general question on control of supplies

Hello, we are in process of changing our policy regarding supplies-related to access by employees. trying to best control excess loss on supplies being taken out to non Medicare patients. I have given my input as how done in prior agencies where I have worked but would love feedback on how your agency manages supplies and if it is helping with cutting costs.
thanks in advance!!


  • edited May 2017
    This was a very large problem for us. Getting it under control caused some
    initial disgruntled reactions from employees, but eventually worked well
    for both the company and the employees.

    We had all car boxes brought into office. We developed a specific supply
    box (called a "Car Stock"). This box contained supplies that a person
    might need to do regular visits or COMMON issues. E.g., standard supplies
    to do a lab draw, supplies for a skin tear, wet-to-dry. Specific numbers
    to each supply. If someone uses a supply out of their car stock, a note is
    sent to office to replenish it, verify that order was received for the
    supply, and appropriate billing was done. The office has it ready for them
    when they come to office. Some of our office staff were shocked at the
    large abundance of supplies that were out in cars. Some of our nurses were
    surprised that some of it was expired!

    We also assigned different employees to do an inventory of supplies out at
    patient houses. We then tried to work the inventory down by not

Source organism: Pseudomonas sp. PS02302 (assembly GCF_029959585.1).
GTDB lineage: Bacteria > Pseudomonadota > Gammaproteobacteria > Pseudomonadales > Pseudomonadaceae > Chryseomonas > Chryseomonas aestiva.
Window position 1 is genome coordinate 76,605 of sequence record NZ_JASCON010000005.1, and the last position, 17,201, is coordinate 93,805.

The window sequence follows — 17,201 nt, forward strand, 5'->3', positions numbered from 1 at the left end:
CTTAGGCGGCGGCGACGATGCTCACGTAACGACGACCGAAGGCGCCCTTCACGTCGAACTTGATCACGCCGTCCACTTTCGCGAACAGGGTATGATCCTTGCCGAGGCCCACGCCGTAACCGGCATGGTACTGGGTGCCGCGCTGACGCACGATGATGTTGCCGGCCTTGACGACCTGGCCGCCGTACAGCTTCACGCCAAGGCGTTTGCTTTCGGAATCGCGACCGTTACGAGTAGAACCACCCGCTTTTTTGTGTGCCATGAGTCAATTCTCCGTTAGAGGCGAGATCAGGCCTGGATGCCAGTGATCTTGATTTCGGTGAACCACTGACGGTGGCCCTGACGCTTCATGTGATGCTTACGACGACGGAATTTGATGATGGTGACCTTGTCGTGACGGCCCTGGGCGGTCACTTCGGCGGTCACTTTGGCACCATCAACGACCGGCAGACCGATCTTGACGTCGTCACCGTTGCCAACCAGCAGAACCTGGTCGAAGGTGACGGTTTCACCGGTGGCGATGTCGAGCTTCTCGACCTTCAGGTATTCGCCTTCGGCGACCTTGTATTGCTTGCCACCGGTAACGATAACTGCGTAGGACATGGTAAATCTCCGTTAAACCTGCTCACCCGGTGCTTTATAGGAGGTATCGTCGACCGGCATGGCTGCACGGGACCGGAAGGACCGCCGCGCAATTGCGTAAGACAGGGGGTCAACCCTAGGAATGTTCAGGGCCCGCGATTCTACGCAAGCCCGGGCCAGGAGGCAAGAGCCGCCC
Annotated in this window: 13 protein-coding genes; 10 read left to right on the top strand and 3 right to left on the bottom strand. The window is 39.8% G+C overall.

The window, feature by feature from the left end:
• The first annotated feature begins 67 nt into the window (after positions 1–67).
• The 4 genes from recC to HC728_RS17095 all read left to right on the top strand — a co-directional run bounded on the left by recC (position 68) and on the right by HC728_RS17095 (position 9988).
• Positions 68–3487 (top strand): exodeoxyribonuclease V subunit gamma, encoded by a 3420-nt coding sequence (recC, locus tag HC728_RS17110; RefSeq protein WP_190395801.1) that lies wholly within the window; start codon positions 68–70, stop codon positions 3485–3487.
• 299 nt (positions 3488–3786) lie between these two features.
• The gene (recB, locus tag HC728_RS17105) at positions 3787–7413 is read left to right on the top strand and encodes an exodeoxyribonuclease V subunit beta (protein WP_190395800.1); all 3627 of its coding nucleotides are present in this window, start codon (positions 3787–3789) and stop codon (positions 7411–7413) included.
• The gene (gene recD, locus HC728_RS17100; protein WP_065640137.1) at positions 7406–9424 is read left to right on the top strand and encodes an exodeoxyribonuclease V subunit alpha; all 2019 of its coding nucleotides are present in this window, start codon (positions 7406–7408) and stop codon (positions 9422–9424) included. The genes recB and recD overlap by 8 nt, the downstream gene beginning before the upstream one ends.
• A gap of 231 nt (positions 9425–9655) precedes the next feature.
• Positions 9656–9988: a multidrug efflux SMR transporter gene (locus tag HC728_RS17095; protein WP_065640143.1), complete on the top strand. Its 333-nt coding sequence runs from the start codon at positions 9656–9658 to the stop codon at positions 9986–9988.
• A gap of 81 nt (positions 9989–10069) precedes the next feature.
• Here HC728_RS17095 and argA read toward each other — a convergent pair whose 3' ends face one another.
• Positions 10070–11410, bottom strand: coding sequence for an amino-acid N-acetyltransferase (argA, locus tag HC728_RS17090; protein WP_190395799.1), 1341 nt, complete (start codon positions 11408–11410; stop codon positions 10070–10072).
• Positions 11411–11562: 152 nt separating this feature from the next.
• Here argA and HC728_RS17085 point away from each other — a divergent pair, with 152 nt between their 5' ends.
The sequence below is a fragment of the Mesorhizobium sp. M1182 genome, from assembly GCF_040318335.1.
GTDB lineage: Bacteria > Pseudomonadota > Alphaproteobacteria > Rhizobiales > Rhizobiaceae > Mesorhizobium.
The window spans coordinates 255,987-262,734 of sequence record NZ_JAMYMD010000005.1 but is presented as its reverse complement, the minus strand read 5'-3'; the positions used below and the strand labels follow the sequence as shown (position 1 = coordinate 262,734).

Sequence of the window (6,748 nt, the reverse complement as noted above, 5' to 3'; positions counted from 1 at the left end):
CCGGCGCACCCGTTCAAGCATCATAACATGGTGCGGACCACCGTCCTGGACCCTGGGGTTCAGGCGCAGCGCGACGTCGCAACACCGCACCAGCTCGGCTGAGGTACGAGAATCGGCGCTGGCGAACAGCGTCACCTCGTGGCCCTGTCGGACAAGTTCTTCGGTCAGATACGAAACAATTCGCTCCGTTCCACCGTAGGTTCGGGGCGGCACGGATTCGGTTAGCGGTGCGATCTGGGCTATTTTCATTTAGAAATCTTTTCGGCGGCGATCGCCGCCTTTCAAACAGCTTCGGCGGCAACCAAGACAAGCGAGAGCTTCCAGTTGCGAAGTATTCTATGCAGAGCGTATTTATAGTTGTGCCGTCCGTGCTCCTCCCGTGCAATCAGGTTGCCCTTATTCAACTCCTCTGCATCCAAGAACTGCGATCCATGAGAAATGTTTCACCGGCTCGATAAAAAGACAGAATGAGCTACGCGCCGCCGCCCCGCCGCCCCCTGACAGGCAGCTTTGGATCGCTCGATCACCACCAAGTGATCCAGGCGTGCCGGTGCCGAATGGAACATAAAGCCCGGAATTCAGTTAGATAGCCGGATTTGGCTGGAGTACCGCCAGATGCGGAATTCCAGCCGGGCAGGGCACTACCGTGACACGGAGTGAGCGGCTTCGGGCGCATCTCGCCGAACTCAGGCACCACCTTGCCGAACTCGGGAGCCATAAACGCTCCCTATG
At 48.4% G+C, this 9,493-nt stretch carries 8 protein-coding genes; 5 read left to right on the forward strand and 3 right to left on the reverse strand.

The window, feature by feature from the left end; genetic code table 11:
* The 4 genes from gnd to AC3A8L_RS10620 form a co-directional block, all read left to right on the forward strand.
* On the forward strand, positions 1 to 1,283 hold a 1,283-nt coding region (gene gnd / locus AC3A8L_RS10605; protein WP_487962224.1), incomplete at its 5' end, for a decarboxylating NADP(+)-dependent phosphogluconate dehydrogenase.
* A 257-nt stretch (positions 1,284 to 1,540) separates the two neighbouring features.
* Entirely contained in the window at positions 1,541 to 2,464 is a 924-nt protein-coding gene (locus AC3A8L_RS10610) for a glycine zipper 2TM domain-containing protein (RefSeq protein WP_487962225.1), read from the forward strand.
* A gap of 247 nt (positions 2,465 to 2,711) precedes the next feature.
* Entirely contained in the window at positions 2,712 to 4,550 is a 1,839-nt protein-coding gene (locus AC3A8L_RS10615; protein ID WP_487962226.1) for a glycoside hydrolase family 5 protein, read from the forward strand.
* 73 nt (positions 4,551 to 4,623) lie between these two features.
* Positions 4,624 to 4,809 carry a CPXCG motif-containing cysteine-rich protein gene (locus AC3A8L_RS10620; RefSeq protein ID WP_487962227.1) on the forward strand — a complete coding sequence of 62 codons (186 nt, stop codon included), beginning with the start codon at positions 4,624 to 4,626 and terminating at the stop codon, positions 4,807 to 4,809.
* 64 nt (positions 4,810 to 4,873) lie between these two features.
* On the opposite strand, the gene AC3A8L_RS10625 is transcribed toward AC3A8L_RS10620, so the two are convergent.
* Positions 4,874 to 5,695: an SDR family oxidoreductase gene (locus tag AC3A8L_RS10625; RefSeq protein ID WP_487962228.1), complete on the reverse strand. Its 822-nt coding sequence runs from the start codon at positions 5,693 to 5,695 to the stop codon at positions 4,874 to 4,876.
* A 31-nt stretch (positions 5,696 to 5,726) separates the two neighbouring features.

automatically sending new supplies. Some of our nurses were shocked at how
    many supplies some of the patients had. Now, an inventory is done either
    weekly or QOW. The form shows current inventory and what is needed. I
    developed a list of the most common items so that the nurses only had to
    count and record a number-- not remember what a supply was called, write it
    down, count, and then record the numbers.

    Doing all of this showed the field staff that we were working WITH them to
    reduce costs and actually make their lives easier. It quickly stopped
    being a thing to grumble about and became a relief. The office staff is
    now the only ones who get supplies-- and they are recording the amounts
    sent. The CEO approves all supply orders. We are working as a team to
    reduce unnecessary costs.

    Hope this helps.

    Daniel P. Clark, RN
  • thank you so much! this is very similar to the way we did it at a previous agency where I worked. We didn't do the home inventory but I can see where that would be very helpful as I know when I was in the field, I would go to some homes that had enough supplies for months. it is easy to happen, no one wants to get to a home out in the middle of nowhere and find no supplies so they take extra, but we have got to get a hold on the cost, it is very high as it is without the waste. Again, thank you for your time and I will share this with the Director.
  • Is there is any problem to change policy regarding supplies-related to access by employees.

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